On first pitch he sees at Wrigley, Hoerner HRs

September 14th, 2019

CHICAGO -- As the baseball disappeared into the bushes beyond the ivy-covered wall in center, Nico Hoerner clenched both fists and let out a celebratory scream. The crowd inside Wrigley Field howled along with the rookie in another milestone moment in his first week in the big leagues.

Hoerner's shot to center in the first inning of Friday's 17-8 victory marked his first home run in the Majors, and it helped fuel a 10-run outpouring of offense in the first three frames against the Pirates. The blast came on the first pitch of the first at-bat of Hoerner's career in front of the Wrigley faithful.

"It's not what I expected to be doing this week," Hoerner said. "But, it's obviously the best week of my life."

And those comments came a couple of hours before Hoerner rocked the Friendly Confines with his go-ahead, two-run shot off Pirates lefty Steven Brault. And well before he helped keep the offense churning with a two-run single in the fifth.

Hoerner also became the first Cubs player since Andy Pafko in 1943 to record eight RBIs in the first five games of his career. With four more RBIs on Friday, Hoerner is also the first Cubs player since at least 1908 to have multiple games with at least four RBIs within his first five career games in the Majors.

"I asked him how good it feels to hit a homer on the first pitch," Cubs catcher Willson Contreras said. "He said, 'Oh man, this is amazing.' I said, 'Hey, congratulations. I know this makes a big impact on your life. It's crazy. You were home and then you got called up and then you start doing all these special things. And I know you can help us.' Nico is going to be a good player for us, for sure."

Five days ago, the 22-year-old Hoerner was at home in California when the Cubs buzzed his phone. Chicago's No. 1 prospect (per MLB Pipeline) was in a down period between his season with Double-A Tennessee and heading to the Arizona Fall League. Heading to the Major Leagues was the furthest thing from the shortstop's mind.

Things changed on Sunday, when shortstop Addison Russell was hit in the head by a pitch in the Cubs' game against the Brewers in Milwaukee. All-Star shortstop Javier Baez was already out with a hairline fracture in his left thumb and will be sidelined at least through the end of the regular season. At Triple-A Iowa, Dixon Machado was hurt and Zack Short was coming off a health issue of his own.

"We weren't planning on bringing him up this year," Cubs president of baseball operations Theo Epstein said before Friday's game against the Pirates. "We decided that Nico, given his mental makeup, that he could handle it, even if it was a lot earlier than we thought, just because he's such a thoughtful kid. He's highly intelligent. He's got great emotional intelligence as well. Self-aware.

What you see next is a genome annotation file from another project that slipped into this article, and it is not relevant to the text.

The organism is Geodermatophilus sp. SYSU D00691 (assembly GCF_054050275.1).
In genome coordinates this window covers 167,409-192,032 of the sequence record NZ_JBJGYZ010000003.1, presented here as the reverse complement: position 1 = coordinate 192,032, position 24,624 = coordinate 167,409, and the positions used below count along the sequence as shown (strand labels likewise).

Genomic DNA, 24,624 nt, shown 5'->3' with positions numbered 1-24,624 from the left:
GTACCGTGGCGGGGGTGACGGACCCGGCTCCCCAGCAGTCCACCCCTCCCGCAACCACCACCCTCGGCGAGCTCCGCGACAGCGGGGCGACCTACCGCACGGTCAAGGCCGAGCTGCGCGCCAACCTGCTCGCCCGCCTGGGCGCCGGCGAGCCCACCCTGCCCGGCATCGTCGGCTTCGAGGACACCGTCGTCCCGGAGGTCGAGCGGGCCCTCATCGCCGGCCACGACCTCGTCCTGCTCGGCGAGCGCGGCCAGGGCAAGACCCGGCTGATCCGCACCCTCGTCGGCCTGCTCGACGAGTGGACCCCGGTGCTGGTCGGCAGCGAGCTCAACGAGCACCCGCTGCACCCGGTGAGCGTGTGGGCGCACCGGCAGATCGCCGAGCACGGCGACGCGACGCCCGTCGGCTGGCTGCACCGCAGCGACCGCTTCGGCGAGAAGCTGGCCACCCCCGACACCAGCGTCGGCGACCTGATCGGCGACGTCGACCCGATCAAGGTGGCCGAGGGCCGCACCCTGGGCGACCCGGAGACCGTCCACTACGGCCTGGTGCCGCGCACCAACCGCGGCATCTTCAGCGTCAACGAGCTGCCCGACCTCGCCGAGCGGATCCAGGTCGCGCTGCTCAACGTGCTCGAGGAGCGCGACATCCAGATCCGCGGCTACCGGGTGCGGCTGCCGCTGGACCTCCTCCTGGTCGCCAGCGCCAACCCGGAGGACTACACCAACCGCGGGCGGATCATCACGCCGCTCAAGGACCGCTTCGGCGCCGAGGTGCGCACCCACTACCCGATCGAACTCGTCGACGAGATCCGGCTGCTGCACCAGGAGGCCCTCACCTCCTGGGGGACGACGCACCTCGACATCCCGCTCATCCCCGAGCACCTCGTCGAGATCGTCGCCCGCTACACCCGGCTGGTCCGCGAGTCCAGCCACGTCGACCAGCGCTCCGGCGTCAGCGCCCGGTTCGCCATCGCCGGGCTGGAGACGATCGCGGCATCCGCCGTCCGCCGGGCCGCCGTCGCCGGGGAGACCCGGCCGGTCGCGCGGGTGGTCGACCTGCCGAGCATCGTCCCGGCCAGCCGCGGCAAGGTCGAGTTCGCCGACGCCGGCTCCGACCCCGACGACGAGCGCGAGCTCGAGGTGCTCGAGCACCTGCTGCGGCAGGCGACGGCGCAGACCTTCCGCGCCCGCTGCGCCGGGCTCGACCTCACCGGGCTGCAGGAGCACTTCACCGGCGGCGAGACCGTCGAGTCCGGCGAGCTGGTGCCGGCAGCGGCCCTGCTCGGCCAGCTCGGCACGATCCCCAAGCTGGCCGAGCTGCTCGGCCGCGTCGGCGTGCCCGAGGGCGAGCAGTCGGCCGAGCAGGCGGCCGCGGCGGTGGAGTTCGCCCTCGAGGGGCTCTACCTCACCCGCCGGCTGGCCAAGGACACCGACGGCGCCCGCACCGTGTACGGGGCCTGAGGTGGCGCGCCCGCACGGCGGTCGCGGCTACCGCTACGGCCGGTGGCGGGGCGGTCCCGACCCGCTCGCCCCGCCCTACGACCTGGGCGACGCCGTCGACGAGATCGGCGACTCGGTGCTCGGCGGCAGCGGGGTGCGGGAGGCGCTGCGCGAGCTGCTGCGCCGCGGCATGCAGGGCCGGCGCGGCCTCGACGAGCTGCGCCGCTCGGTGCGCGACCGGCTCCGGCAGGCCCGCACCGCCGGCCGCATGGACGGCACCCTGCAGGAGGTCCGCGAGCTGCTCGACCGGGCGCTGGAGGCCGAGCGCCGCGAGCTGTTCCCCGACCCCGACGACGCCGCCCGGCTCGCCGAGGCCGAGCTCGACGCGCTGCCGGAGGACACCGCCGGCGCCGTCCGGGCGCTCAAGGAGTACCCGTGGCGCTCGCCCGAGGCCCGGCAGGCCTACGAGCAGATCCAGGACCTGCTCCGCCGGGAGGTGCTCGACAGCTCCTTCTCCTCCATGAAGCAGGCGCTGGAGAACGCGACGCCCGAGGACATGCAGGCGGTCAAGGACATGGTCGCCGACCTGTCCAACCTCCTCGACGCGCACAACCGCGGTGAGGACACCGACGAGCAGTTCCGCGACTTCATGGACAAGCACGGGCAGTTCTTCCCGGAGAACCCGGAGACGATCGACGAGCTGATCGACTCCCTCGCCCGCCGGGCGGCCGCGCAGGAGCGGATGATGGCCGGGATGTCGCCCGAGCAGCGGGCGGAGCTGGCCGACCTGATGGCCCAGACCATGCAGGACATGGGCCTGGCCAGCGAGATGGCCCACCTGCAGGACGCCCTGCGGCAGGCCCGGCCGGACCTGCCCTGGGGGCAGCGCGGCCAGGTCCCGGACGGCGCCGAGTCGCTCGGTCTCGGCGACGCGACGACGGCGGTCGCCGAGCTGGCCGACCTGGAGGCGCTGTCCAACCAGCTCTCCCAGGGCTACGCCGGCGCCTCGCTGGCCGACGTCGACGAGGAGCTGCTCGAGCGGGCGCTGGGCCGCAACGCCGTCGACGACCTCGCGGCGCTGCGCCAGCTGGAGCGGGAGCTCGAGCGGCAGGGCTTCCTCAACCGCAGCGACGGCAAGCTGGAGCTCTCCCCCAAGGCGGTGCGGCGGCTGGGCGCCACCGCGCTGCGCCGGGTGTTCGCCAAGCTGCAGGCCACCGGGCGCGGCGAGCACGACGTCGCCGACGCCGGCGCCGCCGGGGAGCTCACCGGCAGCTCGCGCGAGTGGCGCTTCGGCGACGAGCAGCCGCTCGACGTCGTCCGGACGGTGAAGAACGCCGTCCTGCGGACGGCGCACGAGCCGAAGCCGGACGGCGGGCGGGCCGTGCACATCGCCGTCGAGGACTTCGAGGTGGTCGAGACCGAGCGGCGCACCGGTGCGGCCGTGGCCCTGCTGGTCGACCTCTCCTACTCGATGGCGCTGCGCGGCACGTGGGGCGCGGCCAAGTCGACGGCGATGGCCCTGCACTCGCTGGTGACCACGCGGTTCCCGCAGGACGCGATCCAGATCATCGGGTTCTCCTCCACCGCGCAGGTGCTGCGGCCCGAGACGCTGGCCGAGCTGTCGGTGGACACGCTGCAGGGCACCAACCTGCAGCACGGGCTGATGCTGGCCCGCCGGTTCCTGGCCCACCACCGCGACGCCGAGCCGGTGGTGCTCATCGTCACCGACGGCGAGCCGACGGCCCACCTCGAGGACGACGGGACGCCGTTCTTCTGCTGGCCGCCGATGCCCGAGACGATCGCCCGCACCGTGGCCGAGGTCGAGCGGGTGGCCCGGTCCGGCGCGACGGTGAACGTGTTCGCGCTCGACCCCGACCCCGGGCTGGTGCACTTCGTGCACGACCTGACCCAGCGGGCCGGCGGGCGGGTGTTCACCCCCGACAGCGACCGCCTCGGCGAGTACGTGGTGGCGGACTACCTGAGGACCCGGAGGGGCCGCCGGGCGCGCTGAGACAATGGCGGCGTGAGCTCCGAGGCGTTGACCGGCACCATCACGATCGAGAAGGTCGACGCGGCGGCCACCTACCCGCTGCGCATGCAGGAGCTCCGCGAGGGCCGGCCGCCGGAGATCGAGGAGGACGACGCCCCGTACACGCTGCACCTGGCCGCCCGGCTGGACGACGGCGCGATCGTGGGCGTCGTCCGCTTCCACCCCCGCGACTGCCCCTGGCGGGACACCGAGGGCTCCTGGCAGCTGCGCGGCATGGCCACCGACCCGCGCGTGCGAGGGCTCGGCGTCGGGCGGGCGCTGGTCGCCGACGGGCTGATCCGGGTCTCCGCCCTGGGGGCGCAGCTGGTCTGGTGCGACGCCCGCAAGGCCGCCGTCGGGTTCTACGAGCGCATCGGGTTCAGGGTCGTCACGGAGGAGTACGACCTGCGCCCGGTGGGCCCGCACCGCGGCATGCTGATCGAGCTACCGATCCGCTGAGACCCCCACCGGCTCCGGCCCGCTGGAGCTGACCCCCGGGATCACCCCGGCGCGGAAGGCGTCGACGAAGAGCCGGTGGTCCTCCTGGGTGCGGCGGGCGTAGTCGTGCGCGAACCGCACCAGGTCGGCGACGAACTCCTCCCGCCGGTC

"I think going into an environment where winning is the obvious priority at the moment, that fits his mindset, because he's always just looking for ways to help the team win and be part of the group. He's done that so far. He's gone out and he's showed off his tools and his composure, so it's been a nice start for him."

Last summer, Hoerner made a trip to Wrigley Field while sidelined with an elbow injury. Fresh off being picked in the first round of the 2018 MLB Draft out of Stanford, it gave him a chance to see his future ballpark and to meet some potential teammates, coaches and manager Joe Maddon.

"Have you spoken with him yet?" Maddon said. "His personality, his makeup, he's a really well-thought-out young man. A lot of self-confidence. He doesn't carry a lot of doubt with him. ... Plus, he's good. He's good. He's got good hands. He makes contact. He can hit a variety of different kind of pitchers. He's got all that going on for him."

The Cubs knew they could expect that kind of composure, confidence and energy from Hoerner.

"That type of unreal debut is never to be anticipated," Epstein said with a smile. "That was such a magical night."

In his first game in the Majors, Hoerner churned out three hits and drove in four runs, including two on a triple in the fifth inning in San Diego. He did so with a host of family and friends in the stands at Petco Park. For Friday's game at Wrigley Field, Hoerner said a few family members and close friends made the cross-country journey to watch his first game in Chicago.

"It's definitely a second debut of sorts," Hoerner said. "It's just continuing to do what I've done the last four days, and my whole life. I'm really lucky to be on a team that's focused on winning right now. It kind of takes the personal side out of it a little bit. Having that bigger result as the priority helps the personal things fall in place."

Maddon said he has not been surprised at all by Hoerner's poise on baseball's biggest stage in the middle of a postseason race.

"Why he can do this? It's because of him. The innate components of his being," Maddon said. "He's just a solid young man that believes he belongs here and that's why he's doing so well."